Mayor Daley’s chief financial officer, Gene Saffold, called a press conference this afternoon to talk about layoffs to help plug the city’s latest gaping budget hole. This follows two days of meetings Daley aides held with aldermen to try to assuage their concernswithout actually providing details—about the mayor appearing to hand the International Olympic Committee a blank check to pay for the 2016 games.

As the administration and City Council look for “creative” solutions to our money problems, they might want to take a close look at one of the city’s rising outflows of cash: lawsuit payouts and legal fees.

Last fall I reported that Chicago has been paying more in legal settlements and judgments than LA, Houston, Phoenix, Philly, and Dallas combined. From the beginning of 2005 through the middle of last year, Chicago paid out nearly $230 million. Los Angeles, which has a million more residents, paid out about $77 million in that time. The vast majority of Chicago’s payments were for lawsuits involving the police department.

The city has since released data for the second half of 2008, and a little number crunching shows that while the pace of payouts may be slowing, taxpayers are still spending piles of money on these legal expenses:

  • From July through December of last year, the city spent nearly $27 million to close lawsuits. That’s down from the breathtaking $103 million paid out the first half of 2008, but it’s hard to call it great news, since as recently as 2005 the total was about $34 million for the entire year.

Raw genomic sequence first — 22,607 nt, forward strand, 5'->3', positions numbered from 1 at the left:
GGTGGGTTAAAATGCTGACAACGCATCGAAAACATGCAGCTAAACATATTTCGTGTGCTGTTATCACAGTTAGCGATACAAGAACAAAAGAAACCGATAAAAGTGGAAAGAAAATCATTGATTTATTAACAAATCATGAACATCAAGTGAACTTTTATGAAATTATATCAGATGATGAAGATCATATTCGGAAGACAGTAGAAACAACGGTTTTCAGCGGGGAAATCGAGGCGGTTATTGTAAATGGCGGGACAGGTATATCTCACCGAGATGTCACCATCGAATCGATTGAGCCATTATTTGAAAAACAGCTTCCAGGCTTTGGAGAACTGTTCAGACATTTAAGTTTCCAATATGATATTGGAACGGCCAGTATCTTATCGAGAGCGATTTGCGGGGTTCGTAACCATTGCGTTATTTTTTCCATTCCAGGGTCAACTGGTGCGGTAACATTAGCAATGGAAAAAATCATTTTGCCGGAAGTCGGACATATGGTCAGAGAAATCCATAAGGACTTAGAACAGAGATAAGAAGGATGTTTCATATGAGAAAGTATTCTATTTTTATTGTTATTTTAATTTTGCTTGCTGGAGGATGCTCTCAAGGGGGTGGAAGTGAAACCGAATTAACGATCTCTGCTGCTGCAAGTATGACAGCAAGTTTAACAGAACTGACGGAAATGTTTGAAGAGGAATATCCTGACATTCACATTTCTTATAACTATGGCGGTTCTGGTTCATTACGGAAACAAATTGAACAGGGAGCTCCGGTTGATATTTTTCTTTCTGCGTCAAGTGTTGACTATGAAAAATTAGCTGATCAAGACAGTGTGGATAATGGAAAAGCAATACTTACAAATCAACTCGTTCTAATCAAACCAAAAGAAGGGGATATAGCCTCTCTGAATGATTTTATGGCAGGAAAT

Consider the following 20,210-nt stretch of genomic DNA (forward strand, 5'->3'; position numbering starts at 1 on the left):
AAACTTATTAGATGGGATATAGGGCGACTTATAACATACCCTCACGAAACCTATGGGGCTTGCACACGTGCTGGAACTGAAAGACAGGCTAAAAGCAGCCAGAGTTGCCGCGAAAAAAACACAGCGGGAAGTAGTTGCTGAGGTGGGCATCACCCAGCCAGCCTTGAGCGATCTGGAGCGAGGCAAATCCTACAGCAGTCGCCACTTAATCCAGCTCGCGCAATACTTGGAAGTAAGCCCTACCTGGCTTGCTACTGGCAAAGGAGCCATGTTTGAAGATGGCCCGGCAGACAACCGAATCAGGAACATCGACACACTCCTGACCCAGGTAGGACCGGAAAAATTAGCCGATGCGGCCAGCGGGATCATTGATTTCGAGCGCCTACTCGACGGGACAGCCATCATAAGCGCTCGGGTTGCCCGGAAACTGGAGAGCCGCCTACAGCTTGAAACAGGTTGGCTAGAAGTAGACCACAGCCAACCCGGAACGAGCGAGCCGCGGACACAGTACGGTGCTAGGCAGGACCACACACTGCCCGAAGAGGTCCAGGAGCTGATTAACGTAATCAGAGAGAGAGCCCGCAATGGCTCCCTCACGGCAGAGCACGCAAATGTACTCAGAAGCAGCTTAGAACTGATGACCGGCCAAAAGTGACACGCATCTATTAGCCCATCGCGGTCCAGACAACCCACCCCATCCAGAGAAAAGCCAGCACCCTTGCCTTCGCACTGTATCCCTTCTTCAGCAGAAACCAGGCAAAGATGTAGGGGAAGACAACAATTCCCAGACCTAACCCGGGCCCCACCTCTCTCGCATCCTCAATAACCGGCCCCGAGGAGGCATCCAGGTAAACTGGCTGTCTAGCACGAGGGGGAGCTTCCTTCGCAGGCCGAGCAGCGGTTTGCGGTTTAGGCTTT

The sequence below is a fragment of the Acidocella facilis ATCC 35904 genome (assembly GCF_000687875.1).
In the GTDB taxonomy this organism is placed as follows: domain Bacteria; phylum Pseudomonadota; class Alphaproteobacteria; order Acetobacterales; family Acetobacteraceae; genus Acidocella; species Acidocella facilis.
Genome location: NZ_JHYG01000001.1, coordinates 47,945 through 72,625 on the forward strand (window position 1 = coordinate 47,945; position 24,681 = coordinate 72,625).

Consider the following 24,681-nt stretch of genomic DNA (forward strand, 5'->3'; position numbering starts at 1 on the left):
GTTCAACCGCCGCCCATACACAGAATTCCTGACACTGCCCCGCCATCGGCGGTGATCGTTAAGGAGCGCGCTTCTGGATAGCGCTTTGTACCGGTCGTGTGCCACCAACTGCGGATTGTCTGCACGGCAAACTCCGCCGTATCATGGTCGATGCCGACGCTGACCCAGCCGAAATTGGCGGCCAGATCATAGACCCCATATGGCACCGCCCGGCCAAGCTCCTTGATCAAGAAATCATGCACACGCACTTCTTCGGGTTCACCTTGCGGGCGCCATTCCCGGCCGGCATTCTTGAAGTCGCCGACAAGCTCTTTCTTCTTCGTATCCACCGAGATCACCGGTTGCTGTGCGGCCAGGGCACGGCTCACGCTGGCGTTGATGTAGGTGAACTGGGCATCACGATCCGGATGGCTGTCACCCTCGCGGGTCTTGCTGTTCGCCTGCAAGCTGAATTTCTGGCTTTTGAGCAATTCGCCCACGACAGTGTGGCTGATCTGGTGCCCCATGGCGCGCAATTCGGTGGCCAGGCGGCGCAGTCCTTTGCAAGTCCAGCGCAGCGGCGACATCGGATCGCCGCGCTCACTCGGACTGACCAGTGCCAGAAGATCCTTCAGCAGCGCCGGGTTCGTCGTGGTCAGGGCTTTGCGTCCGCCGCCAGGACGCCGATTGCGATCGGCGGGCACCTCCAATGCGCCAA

• Of the $130 million tab for 2008, $78 million, or about 61 percent, went toward police-related suits.
  • The next-highest sums covered lawsuits against the fire ($23 million) and transportation ($13 million) departments. Another $12 million was spent to settle claims related to the Shakman consent decrees, court-ordered bans on political hiring and firing.
  • All told, the city paid out more than $256 million in settlements and judgments from 2005 through 2008, including $172 million for police-related suits. The annual totals rose each year.
  • On top of those figures, the city spent $52 million during that time to pay fees to private-sector attorneys who worked on some of the cases. Almost $37 million of that money was used on suits involving the police.
  • Preliminary data released by the city suggest 2009 should be less costly than 2008 but significantly more expensive than previous years. Through the end of April, the city had spent about $18 million on lawsuits. If that rate holds steady through the rest of the year, the 2009 total would hit $54 million—the second-highest ever, behind last year.







 $                  33,843,218

 $                   22,704,681

 $                    12,449,120


 $                  48,015,706

 $                   33,499,150

 $                    11,513,958


 $                  44,731,829

 $                   37,146,953

 $                    12,640,506


 $                129,670,874

 $                   78,727,632

 $                    15,666,458


 $                256,261,627

 $                 172,078,416

 $                    52,270,042